An exhibition of sculptures of the Italian artist will be exhibited in the UK for the first time.
Antonio Giosa is one of those artists who mostly works in a secluded and discreet manner. He is used mainly to exclusive settings (he debuted very young, in 1970, at the experimental pavillion of the 35th Biennale in Venice); after forty years of uninterrupted research, he will soon be showing some of his works in England for the first time.
The exhibition includes a selection of around thirty artworks which reveal Antonio Giosa’s unmistakable expressive register "consisting of signs, grooves, traces left on matter, on the rough porosities of terracotta, on the brightness of metals, on the rough surface of ancient woods manipulated by time, history and the weather; the relationship between these elements reflects the different facets of the same unified research approach which Giosa conducts starting from matter, its peculiarities and assembling, within the rhythmic sign-form semantics made of morphology codes which refer back one to the other, and of sedimented memories narrated in close symbiotic relationship" writes Silvia Arfelli in her introduction to the exhibition.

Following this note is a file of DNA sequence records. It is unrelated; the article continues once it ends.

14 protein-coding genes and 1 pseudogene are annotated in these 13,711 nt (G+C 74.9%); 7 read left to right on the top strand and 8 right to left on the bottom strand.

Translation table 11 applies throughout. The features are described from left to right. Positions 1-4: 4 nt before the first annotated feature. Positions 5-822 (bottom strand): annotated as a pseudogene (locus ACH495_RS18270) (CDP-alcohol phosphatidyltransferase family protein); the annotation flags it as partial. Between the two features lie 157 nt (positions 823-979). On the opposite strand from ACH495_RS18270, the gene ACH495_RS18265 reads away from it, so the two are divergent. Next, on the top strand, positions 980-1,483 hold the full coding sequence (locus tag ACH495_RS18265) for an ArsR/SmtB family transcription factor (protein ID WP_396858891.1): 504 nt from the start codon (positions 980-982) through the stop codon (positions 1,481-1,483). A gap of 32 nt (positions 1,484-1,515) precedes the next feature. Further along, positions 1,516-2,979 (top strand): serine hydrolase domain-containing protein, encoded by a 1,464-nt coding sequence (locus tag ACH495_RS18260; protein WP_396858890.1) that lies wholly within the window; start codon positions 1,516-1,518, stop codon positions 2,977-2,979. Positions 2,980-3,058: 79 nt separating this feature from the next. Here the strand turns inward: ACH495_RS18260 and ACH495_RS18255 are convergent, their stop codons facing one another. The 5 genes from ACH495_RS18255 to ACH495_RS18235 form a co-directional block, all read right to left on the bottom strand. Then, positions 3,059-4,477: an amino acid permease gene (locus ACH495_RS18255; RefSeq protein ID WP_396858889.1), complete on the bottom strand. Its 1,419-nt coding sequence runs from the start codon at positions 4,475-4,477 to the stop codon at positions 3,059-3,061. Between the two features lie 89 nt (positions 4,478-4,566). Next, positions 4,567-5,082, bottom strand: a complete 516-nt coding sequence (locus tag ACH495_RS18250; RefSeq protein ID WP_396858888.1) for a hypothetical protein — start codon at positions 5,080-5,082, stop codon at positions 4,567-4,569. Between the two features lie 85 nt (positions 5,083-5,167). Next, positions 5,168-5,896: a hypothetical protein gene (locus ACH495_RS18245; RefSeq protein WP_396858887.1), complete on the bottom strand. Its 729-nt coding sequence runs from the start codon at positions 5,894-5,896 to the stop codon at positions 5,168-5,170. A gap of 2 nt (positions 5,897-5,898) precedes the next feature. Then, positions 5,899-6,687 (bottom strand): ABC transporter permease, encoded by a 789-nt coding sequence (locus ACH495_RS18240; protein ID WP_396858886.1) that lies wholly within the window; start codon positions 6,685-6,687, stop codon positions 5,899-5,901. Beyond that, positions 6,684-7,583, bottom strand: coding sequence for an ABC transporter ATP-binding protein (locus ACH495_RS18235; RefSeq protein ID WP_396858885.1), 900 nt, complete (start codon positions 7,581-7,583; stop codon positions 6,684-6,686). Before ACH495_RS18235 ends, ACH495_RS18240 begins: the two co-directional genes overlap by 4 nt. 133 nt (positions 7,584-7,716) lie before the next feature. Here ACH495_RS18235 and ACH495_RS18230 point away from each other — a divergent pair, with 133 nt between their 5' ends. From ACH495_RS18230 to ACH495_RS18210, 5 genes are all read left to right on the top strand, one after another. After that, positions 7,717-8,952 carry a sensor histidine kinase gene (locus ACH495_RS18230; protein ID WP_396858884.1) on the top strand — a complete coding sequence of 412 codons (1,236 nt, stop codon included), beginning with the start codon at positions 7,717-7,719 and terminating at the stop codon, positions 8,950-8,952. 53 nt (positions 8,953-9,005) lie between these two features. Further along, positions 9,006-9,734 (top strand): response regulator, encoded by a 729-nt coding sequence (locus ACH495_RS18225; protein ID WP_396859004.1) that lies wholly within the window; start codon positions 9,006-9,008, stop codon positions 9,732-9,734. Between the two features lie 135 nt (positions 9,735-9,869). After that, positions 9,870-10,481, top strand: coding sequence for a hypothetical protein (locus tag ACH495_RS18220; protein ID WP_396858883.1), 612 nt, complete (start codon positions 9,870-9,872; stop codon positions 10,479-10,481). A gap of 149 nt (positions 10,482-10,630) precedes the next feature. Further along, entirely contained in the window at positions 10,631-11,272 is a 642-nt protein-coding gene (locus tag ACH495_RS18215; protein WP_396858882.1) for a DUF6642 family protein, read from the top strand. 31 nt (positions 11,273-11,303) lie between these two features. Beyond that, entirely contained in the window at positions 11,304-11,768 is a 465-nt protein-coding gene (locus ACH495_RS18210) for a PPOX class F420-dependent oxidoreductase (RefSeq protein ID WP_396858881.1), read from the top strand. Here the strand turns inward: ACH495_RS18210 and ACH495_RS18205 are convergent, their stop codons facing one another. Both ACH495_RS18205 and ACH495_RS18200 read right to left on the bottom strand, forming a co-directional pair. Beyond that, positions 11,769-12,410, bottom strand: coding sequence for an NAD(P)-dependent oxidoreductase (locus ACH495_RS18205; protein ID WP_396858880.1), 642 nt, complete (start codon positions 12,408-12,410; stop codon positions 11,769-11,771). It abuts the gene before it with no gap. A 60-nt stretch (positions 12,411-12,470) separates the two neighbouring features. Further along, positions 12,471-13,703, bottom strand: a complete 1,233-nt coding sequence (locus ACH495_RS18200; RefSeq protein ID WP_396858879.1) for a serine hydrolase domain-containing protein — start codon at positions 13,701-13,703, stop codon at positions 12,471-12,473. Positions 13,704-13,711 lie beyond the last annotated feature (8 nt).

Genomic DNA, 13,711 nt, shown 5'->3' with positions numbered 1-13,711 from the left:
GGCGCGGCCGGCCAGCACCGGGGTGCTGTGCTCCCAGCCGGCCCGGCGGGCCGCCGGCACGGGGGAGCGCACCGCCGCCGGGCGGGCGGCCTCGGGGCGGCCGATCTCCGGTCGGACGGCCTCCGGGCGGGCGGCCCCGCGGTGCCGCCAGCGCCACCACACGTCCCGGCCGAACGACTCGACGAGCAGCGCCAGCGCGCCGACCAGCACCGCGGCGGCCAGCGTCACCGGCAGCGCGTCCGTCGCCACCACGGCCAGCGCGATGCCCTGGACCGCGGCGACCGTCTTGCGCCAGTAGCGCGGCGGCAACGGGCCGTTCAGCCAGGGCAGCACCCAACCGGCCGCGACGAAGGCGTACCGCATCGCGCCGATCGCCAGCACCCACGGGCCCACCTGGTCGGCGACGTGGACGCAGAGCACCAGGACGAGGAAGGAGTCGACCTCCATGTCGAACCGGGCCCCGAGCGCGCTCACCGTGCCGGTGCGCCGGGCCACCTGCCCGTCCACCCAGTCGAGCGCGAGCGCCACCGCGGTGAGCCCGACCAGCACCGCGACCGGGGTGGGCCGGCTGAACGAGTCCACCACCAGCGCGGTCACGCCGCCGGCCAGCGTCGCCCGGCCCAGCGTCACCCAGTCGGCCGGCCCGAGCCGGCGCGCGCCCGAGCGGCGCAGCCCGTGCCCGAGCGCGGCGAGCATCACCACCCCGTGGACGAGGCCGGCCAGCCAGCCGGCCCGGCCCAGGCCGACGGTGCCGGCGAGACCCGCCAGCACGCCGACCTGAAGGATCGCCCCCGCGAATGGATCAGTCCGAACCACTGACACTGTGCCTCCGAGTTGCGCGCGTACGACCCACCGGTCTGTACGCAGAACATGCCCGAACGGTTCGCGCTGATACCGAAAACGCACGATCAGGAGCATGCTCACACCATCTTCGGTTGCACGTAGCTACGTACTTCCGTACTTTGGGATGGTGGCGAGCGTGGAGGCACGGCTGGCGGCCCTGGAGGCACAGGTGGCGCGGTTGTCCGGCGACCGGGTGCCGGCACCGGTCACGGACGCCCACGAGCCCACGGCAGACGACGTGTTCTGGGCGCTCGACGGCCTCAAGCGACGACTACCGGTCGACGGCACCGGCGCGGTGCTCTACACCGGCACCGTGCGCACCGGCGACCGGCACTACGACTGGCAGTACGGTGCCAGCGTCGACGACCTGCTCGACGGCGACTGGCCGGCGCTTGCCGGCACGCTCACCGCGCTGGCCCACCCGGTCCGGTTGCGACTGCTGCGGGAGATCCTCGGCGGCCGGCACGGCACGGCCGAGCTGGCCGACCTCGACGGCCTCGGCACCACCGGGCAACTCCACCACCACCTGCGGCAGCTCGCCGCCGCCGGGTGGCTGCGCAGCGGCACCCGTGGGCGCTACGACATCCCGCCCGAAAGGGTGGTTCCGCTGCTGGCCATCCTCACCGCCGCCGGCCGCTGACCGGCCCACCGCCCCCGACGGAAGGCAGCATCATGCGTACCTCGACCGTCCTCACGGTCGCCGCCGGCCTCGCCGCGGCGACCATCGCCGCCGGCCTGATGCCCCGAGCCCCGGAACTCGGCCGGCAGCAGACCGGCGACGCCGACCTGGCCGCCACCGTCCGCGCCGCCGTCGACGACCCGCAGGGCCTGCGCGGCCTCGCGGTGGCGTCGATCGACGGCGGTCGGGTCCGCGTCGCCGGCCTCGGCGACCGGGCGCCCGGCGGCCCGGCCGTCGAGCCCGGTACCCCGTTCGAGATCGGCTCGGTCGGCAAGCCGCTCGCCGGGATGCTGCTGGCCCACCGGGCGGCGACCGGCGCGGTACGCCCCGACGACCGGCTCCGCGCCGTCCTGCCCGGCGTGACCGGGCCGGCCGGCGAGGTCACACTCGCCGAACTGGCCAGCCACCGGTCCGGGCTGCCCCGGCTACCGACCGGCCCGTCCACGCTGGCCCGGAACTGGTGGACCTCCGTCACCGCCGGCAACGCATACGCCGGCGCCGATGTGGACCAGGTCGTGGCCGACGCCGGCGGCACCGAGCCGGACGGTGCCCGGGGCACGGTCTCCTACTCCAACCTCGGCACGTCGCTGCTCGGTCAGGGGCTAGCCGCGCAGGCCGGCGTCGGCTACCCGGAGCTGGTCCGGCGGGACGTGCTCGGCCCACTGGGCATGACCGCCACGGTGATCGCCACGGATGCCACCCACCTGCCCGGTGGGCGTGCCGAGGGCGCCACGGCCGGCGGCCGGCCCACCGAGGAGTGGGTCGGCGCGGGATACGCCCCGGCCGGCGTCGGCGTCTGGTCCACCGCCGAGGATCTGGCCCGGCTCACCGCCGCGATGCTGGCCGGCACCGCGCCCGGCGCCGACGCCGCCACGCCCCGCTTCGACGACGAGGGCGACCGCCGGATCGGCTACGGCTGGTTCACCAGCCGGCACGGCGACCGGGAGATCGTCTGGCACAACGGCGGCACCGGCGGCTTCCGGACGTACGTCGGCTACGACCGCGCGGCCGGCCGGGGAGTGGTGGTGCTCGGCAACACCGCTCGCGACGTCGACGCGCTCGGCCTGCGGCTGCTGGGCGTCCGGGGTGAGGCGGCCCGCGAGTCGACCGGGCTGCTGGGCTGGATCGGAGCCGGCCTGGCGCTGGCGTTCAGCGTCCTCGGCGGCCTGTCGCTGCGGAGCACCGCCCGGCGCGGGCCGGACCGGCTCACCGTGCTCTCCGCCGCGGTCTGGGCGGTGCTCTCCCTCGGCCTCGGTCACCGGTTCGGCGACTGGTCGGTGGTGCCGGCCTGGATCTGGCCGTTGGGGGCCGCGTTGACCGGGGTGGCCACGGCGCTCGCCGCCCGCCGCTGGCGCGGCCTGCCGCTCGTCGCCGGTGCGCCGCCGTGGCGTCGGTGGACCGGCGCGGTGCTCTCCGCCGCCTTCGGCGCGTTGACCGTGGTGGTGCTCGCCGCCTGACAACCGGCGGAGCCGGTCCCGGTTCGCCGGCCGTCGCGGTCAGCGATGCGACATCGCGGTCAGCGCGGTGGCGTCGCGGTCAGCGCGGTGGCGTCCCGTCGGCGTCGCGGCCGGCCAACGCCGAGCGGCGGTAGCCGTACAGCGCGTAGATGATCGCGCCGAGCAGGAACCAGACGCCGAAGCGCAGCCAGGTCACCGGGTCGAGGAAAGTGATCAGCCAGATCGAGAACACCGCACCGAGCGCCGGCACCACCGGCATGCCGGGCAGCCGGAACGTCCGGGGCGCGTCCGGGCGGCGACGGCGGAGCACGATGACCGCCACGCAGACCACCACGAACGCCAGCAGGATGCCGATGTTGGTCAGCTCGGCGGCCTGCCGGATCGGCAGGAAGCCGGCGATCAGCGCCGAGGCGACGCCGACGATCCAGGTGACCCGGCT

Antonio Giosa, born in the Basilicata region in 1951, studied with Alberto Viani at the Accademia di Belle Arti in Venice; in 1970 – when he was not even twenty years old – he was invited to the experimental pavilion of the XXXV^ Venice Biennale. In 1971 he started teaching sculpture at the Istituto Statale d’Arte in Forlì; since 1973 he has exhibited individually and collectively, in Italy and abroad; in 2003, he sculpted a monument commissioned by U.N.M.S. for the “F. Agosto” City Park in Forlì, then donated to the Municipality. In 2007 he made a bronze cast for the church of S. Martino in Strada, in Forlì.
He has received numerous awards in the artistic field. His art is divided into signs, footprints, trace “negatives”, grooves and engravings which reveal the warp and hidden weft of his sculptures-structures-codes, in order to enable memory.
His art includes rhythmically modulated wooden steles, terracotta scrolls which, like ancient codices, unfold from virtual printing presses or copper engravings, pressed paper, remains of dream memories, finely chiselled surfaces, torsions and genesis. Nicola Miceli described his production as “constructive rationality” with an “experimental vocation”.